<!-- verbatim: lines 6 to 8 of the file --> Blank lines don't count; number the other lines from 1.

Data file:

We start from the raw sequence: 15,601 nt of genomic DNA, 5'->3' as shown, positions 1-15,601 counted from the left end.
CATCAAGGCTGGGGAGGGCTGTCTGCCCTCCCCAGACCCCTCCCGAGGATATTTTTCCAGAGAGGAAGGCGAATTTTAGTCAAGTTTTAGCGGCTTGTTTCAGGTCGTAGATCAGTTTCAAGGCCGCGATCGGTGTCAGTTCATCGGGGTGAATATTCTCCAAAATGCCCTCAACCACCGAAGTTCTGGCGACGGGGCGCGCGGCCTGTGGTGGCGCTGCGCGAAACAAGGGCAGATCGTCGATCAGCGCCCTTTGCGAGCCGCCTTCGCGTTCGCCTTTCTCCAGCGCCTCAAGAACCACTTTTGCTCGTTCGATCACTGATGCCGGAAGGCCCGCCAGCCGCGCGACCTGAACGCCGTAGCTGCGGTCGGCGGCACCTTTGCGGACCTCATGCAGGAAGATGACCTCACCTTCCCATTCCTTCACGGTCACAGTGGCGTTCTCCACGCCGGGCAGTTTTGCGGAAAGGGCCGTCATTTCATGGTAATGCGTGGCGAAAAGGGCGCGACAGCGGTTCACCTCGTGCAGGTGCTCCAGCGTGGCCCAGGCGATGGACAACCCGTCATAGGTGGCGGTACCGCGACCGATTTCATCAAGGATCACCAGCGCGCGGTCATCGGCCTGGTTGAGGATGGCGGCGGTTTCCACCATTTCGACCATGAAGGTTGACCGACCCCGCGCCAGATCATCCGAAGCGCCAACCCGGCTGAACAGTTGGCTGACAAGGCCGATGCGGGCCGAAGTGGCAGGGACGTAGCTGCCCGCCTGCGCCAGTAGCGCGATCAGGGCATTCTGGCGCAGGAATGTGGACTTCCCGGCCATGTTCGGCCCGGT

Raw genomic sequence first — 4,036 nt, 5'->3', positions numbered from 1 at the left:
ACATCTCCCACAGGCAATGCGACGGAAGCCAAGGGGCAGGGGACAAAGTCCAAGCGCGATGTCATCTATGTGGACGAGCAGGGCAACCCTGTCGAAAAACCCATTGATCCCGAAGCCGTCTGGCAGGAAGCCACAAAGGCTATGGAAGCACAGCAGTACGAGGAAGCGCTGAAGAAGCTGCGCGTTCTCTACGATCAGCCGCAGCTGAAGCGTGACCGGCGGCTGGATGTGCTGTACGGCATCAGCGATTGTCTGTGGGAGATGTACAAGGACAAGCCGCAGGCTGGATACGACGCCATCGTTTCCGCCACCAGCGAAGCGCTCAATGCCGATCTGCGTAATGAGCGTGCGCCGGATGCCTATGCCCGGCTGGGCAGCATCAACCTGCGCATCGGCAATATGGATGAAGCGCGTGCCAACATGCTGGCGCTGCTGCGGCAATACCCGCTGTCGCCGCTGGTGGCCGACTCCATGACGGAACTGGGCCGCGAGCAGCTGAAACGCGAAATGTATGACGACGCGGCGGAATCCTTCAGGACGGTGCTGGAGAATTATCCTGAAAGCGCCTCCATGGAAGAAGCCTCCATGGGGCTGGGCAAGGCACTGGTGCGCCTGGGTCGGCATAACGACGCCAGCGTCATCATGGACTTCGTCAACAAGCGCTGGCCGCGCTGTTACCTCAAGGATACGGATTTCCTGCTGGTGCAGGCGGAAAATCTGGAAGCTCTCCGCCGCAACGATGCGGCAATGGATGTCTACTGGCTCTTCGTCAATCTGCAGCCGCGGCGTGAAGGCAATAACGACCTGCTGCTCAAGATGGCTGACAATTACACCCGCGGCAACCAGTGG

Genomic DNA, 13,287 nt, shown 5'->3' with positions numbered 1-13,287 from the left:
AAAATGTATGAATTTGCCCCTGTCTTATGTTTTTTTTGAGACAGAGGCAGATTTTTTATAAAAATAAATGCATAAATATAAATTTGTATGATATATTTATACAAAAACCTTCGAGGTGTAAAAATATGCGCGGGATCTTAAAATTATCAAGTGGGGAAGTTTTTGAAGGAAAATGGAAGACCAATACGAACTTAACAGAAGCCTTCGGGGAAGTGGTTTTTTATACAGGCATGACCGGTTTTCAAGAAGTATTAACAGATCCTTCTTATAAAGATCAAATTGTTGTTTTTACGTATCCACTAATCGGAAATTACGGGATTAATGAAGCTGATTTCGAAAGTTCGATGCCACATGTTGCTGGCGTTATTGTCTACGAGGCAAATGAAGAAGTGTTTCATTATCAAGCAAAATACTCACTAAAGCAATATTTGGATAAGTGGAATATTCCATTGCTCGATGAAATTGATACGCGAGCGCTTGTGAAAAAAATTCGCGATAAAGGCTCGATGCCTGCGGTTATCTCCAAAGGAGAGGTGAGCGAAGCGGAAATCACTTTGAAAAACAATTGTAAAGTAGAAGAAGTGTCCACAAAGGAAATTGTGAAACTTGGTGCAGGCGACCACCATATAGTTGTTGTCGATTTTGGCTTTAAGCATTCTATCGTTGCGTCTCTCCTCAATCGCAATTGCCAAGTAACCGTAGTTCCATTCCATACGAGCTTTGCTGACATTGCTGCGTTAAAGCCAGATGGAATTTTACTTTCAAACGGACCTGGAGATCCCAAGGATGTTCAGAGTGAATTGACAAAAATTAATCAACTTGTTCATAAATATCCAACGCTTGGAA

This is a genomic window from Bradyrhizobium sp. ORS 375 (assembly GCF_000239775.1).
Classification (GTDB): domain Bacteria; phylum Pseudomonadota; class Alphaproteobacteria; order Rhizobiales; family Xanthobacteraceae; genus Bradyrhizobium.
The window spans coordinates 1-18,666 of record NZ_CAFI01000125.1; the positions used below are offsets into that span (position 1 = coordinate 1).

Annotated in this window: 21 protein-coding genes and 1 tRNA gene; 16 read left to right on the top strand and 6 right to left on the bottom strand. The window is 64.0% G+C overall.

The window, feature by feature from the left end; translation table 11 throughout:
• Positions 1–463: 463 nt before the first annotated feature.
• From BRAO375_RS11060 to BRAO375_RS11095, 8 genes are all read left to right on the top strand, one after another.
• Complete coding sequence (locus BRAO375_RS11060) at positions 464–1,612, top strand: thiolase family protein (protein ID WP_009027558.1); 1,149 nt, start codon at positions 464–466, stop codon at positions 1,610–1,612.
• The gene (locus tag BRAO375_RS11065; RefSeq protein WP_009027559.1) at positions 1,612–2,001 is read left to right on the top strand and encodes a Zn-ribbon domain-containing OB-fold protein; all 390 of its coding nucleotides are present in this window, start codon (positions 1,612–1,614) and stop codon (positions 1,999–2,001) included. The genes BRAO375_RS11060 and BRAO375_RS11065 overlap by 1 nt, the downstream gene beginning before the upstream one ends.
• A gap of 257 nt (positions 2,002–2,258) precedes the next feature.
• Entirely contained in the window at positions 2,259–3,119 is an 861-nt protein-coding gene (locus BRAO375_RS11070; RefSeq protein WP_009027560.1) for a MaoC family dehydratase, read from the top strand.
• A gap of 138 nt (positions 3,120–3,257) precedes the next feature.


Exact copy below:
AAAATGTATGAATTTGCCCCTGTCTTATGTTTTTTTTGAGACAGAGGCAGATTTTTTATAAAAATAAATGCATAAATATAAATTTGTATGATATATTTATACAAAAACCTTCGAGGTGTAAAAATATGCGCGGGATCTTAAAATTATCAAGTGGGGAAGTTTTTGAAGGAAAATGGAAGACCAATACGAACTTAACAGAAGCCTTCGGGGAAGTGGTTTTTTATACAGGCATGACCGGTTTTCAAGAAGTATTAACAGATCCTTCTTATAAAGATCAAATTGTTGTTTTTACGTATCCACTAATCGGAAATTACGGGATTAATGAAGCTGATTTCGAAAGTTCGATGCCACATGTTGCTGGCGTTATTGTCTACGAGGCAAATGAAGAAGTGTTTCATTATCAAGCAAAATACTCACTAAAGCAATATTTGGATAAGTGGAATATTCCATTGCTCGATGAAATTGATACGCGAGCGCTTGTGAAAAAAATTCGCGATAAAGGCTCGATGCCTGCGGTTATCTCCAAAGGAGAGGTGAGCGAAGCGGAAATCACTTTGAAAAACAATTGTAAAGTAGAAGAAGTGTCCACAAAGGAAATTGTGAAACTTGGTGCAGGCGACCACCATATAGTTGTTGTCGATTTTGGCTTTAAGCATTCTATCGTTGCGTCTCTCCTCAATCGCAATTGCCAAGTAACCGTAGTTCCATTCCATACGAGCTTTGCTGACATTGCTGCGTTAAAGCCAGATGGAATTTTACTTTCAAACGGACCTGGAGATCCCAAGGATGTTCAGAGTGAATTGACAAAAATTAATCAACTTGTTCATAAATATCCAACGCTTGGAA

This is a genomic window from Bradyrhizobium sp. ORS 375 (assembly GCF_000239775.1).
Classification (GTDB): domain Bacteria; phylum Pseudomonadota; class Alphaproteobacteria; order Rhizobiales; family Xanthobacteraceae; genus Bradyrhizobium.